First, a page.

How successful is IVF?
Both doctors agree that the success rates are highly dependent on the age of the patient giving the egg. While Batzofin says sperm quality and uterine quality also matter, egg quality — which generally begins to decline significantly when a person is 35 — matters the most. “Success is multifactorial,” he points out. “How did [patients] respond to the meds? That matters, as well as the expertise of the doctor in the lab. These factors are all important in success rates.” So while IVF’s success varies widely, one estimate puts it at 41 to 43 percent for people under 35, and 33 to 36 percent for people from ages 35 to 37.
As for how people can help the process along? “Patients can contribute to success by doing nothing — being relaxed and not stressing out about the treatment helps,” Merhi says. “A lot of the time, it makes it very hard psychologically when patiences are stressed out. As far as other things, the recommendation is just to avoid smoking, drinking alcohol, and be generally healthy.”
Are there any safety risks?
As with any medical procedure, there are a few safety risks. Batzofin says ovarian hyperstimulation is a potential risk with IVF: “Some women can be very sensitive to the [fertility] medications so their ovaries can swell up,” he explains, “but with competent hands and careful monitoring, the risks can be minimized.” As far as the actual egg retrieval, he says it carries risks of infection, bleeding, and injury to the surrounding structures, although these are rare. Merhi mentions the medications themselves have a few side effects, estimating that 10 to 20 percent of those who take them may have hot flashes and more may experience mood changes. The other side effects may include pain and bruising from the shots, though these aren’t long term. There’s also some research suggesting IVF may slightly increase the chance a baby will be born prematurely or underweight.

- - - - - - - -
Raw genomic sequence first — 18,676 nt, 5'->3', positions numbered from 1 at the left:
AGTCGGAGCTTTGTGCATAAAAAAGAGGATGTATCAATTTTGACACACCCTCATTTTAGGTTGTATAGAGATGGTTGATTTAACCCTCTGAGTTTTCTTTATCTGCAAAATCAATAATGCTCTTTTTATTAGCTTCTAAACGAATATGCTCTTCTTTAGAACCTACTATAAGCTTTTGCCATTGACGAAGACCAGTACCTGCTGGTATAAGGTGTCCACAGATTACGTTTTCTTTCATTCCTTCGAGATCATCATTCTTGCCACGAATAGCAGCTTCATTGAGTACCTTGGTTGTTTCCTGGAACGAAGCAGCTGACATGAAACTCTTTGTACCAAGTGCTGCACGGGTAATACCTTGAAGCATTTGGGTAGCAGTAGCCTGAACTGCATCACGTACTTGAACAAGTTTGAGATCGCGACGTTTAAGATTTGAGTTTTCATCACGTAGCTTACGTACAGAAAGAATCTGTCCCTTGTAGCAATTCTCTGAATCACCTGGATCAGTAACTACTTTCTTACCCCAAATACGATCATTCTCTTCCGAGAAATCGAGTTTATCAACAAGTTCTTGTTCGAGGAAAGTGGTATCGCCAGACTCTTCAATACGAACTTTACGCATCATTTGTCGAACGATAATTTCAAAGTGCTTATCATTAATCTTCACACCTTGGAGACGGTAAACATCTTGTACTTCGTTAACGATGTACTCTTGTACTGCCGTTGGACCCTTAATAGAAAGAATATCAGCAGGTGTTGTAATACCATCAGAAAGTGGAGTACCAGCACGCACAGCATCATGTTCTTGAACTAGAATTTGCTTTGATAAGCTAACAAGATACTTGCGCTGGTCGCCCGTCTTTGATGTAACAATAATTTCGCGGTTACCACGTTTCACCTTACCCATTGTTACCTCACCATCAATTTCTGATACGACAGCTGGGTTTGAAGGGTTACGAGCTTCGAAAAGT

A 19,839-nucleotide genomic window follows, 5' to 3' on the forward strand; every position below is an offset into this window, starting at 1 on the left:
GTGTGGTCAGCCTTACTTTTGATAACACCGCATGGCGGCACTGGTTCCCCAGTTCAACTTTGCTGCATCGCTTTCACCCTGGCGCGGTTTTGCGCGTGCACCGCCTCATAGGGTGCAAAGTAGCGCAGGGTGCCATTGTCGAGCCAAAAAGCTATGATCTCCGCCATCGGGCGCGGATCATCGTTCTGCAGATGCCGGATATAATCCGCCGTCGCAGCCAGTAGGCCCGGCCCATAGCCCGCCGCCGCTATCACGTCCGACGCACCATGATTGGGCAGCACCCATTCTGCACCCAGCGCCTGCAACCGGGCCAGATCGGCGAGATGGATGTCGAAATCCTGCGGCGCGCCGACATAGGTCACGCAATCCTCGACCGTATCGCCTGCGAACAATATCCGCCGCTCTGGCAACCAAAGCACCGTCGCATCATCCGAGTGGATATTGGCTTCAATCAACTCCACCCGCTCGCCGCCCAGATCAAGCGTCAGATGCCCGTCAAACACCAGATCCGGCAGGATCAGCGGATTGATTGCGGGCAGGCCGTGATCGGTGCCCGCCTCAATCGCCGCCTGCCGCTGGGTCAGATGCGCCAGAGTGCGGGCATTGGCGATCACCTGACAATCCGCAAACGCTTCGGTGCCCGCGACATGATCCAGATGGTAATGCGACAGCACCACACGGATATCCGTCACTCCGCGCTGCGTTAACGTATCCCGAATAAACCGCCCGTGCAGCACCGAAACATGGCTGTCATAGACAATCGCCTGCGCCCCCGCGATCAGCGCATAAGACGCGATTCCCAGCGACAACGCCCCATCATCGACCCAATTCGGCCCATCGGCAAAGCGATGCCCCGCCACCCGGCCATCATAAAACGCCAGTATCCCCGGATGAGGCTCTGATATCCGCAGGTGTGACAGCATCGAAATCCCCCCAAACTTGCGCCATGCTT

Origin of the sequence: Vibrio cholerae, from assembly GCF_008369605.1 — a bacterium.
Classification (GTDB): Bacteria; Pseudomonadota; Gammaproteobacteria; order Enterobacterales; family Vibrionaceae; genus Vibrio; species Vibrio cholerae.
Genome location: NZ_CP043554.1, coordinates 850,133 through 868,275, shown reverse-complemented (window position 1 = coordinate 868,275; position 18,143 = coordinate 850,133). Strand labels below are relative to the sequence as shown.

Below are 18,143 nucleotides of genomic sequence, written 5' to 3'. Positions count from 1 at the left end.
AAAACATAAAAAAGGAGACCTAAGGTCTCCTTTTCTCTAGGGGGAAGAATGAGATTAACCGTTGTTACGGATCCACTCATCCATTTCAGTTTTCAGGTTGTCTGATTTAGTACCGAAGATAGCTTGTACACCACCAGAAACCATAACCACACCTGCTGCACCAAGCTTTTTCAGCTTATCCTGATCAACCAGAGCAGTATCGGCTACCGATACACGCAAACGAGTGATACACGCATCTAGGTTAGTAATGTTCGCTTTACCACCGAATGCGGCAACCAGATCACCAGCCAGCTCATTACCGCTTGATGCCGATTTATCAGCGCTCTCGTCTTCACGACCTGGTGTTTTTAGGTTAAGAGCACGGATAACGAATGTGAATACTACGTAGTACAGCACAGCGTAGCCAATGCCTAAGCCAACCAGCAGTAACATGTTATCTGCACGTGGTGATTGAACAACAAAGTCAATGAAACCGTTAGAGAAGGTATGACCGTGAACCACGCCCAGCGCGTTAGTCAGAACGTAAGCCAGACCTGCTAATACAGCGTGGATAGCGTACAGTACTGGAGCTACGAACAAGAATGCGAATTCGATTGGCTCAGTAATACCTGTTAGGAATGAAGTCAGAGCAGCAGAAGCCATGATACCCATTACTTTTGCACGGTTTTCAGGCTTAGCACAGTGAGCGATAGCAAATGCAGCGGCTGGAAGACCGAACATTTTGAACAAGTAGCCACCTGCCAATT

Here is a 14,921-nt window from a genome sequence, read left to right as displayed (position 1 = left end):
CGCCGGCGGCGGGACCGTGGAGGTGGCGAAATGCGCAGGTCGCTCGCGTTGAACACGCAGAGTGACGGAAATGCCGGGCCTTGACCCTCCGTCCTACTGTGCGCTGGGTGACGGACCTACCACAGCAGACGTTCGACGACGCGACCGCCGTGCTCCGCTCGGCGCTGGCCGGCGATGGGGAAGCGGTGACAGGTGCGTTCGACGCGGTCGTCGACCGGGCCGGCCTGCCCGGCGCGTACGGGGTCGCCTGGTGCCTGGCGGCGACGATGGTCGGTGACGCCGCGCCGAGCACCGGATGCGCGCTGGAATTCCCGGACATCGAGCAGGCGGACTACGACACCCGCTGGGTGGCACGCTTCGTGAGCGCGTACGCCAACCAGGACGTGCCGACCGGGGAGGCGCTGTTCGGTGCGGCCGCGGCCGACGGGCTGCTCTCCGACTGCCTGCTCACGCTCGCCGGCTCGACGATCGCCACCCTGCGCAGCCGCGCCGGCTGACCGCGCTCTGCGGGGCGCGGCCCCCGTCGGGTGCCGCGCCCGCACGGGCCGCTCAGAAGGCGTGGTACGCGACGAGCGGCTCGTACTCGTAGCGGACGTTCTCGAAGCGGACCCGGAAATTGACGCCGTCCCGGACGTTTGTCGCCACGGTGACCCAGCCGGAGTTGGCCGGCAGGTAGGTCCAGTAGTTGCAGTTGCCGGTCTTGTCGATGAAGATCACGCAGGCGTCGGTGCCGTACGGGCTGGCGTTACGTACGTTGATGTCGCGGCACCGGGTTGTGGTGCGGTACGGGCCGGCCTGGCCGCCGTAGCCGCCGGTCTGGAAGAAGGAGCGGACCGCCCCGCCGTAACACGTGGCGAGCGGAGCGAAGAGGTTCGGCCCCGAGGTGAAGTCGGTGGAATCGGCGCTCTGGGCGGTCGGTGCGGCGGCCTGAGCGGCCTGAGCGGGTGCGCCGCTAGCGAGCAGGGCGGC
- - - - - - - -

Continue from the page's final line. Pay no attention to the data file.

Okay, so how much does it cost?
IVF treatment is not one-size-fits-all — depending on what you need and where you’re getting treated, you’ll be paying a different amount. Batzofin says one of the biggest factors in price is geography, as medical costs (like many other costs) vary widely from, for example, New York City to Montana. City-based practices with higher business costs will likely charge more. But both Batzofin and Merhi estimate a single cycle can cost from $6,000 to $15,000.
IVF does cost a pretty penny, but “It’s an effective treatment, relatively safe in competent hands,” Batzofin says, adding that it’s led to the births of over a million babies to date. IVF is not a silver-bullet guarantee that you’ll get pregnant or be able to have a biological child, but it’s proven a sound option for many a parent — including some famous ones.